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Nectens aut Paphiâ myrti aut Parnasside lauri
Fronde comas, at ego securâ pace quiescam.
Tum quoque, si qua fides, si præmia certa bonorum,
Ipse ego cælicolûm semotus in æthera divům,
Quò labor et mens pura vehunt atque ignea virtus,
Secreti hæc aliquâ mundi de parte videbo,
Quantum fata sinunt; et, totâ mente serenum
Ridens, purpureo suffundar lumine vultûs,
Et simul æthereo plaudam mihi lætus Olympo.
Once more the Muses to your praise aspire,
O Manso! dear to the Phæbean quire;
Graced by the God, and made his chosen pride
Since his own Gallus and Mæcenas died.
My Muse would throne you, were her power so great,
With bays and ivy clustring round your state.
Friendship once mingled your's and Tasso's fame;
And stamp'd his deathless pages
Marino next, the tender and refined,
Her child to you the conscious Muse assign’d:
He own'd you for a father, when his tongue
The Assyrian Goddess and her lover sung:
While on the languid tale the Ausonian maidens hung.
And your's were too the latest vows he breathed;
To you alone his ashes he bequeathed.
you the manes of your friend deceived:
The docile brass his pleasing form received.
Struck we behold him smiling from the grave;
And feel your pious potency to save.
Nor thus confined, your hallow'd cares contend
To snatch entire from death each tuneful friend.
Proudly with fate successful war to wage,
You bid them live, immortal in your page:
Their fortunes, virtues, talents you define,
Till all the man comes out in your design;
Like him whose hand Æolian Homer drew,
To buried genius sensitively true.
Hail then! from Clio and your Phæbus hail !
Crown'd be your locks with wreaths that never fail!
Hail, honour'd sire! in homage to your worth
A youth salutes you from the distant north.
Nor you this offering of a Muse despise,
Who, scarcely nursed beneath her arctic skies,
With basty step has traced the Hesperian shore,
Your towns, your arts, your manners to explore.
We too can boast our swans, whose liquid throats
Cheer the dull darkness with their dulcet notes;
Where silver Thames, in proud diffusion spread,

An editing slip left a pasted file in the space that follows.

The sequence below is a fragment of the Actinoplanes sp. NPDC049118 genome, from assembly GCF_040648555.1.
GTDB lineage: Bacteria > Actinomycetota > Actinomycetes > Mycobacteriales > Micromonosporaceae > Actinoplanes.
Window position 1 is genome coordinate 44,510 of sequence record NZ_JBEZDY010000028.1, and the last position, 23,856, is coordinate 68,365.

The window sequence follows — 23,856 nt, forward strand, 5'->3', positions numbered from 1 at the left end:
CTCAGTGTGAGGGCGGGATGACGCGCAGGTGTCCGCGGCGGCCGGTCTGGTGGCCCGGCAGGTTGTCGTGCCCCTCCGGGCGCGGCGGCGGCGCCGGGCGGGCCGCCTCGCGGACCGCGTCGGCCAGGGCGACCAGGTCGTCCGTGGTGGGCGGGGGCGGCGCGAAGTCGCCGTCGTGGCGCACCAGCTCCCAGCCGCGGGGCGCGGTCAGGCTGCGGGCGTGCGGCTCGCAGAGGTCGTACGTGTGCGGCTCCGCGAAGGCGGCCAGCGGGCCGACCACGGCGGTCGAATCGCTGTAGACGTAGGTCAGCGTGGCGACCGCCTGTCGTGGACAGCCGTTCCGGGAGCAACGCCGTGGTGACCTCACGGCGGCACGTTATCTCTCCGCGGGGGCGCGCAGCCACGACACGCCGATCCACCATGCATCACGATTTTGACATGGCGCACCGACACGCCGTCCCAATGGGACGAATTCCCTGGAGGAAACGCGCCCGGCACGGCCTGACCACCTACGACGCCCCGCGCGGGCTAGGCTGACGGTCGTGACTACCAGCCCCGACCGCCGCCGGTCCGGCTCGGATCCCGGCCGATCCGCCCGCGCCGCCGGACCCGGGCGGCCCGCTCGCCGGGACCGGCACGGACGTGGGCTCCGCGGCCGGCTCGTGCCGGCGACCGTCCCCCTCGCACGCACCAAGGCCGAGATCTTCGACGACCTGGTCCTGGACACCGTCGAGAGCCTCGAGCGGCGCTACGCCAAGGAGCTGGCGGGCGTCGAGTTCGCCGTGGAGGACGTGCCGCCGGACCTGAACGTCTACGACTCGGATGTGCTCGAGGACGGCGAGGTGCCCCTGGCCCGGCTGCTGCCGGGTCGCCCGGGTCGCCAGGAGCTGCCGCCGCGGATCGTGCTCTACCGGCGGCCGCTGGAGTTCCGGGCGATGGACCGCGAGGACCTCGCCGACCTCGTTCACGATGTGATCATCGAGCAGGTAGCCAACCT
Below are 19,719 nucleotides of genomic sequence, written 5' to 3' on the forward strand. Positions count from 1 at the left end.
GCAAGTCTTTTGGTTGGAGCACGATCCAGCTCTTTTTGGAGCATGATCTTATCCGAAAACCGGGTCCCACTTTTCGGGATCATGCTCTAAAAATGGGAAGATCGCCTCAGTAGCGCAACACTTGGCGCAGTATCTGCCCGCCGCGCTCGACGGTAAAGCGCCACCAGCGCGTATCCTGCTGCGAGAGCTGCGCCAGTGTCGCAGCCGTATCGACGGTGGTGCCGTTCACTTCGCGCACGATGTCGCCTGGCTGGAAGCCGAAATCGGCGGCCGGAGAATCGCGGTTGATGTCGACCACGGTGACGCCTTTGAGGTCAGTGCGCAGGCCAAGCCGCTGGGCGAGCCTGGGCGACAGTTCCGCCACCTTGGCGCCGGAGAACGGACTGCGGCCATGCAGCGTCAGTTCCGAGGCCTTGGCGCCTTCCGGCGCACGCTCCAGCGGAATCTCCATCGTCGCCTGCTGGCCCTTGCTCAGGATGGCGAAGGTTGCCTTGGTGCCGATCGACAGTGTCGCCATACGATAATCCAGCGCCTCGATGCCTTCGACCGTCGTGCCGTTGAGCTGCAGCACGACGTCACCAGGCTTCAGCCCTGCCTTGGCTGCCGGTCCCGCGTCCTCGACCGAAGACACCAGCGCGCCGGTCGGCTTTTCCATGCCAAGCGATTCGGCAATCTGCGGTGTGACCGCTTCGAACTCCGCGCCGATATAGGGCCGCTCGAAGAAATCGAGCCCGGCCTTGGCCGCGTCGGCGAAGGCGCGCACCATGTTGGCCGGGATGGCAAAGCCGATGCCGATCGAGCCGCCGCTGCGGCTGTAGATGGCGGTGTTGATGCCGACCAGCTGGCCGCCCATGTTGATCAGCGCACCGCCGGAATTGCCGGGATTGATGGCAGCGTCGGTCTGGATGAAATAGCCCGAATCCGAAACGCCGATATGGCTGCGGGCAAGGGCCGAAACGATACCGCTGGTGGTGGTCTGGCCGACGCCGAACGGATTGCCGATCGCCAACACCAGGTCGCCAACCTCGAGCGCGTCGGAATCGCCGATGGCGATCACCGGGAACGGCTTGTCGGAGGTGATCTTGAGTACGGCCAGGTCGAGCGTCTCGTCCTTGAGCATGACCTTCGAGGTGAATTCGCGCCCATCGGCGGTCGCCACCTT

Pours his full flood on ocean's azure head.
We too can boast that Tityrus of yore,
your gay clime the Muse of Britain bore.
Phæbus avows us, and not rude our strain,
Though our night pause beneath the stormy wain.
We too have bow'd to Phæbus, and of old,
Our blushing orchards and our fields of gold,
If ancient lore be true, have heap'd his shrine,
Brought by the fathers of the Druid line.
(The hoary Druid, in harmonious praise,
Hymn'd the blest Gods, and sung heroic days.)
Hence, round the festal altar, band in hand,
The Grecian maids, on Delos' flowery strand,
To Loxo, Upis the prophetic fair,
And Hecaërge with the golden hair,
Whose painted breasts their British birth betray,
Swell the glad chorus and exalt the lay.
Blest Sire! where'er Torquato's victor Muse
Her glorious track to fame o'er earth pursues;
Where'er extends Marino's mild renown,
Your name and worth and honours shall be known.
In the same car of triumph as you ride,
Still shall you share the plaulit and the pride:
Deck'd with their crowns, in all their pomp of state,
Shall pass with them through fame's eternal gate.
Succeeding times shall say, the God of song
Dwell’d, with his minstrel maids, your train among,
A willing inmate; not as once, from heaven
By Jove's stern wrath to serve Admetus driven,
He press'd with haughty step the regal floor,
Though great Alcides there had trod before.
Indignant still he watch'd the bleating plains:
But oft, to shun the rudeness of the swains,
Tired would he seek mild Chiron's learned cave,
(Which vines o'erhang, and lucid fountains lave,
By Peneus' bank,) and there diffusely laid,
Fann'd by soft breezes in the whispering shade,
Would sing, indulgent to his friend's desire,
And cheat his tedious exile with the lyre.
Then rocks would move, the stream forget to flow;
Great Pelion's summits with their forests bow;
Trees, quick with ear, confess the sweet controll;
And fawning pards submit their savage soul. .
Heaven-loved Old Man! to gild your
Jove, sure, and Phæbus shot their purest ray,
With Maia's son; for no less honour'd birth
Could suit the soul that grasp'd Torquato's worth.
Hence years to you the youth of Æson bring :
Your age is winter, but it buds like spring.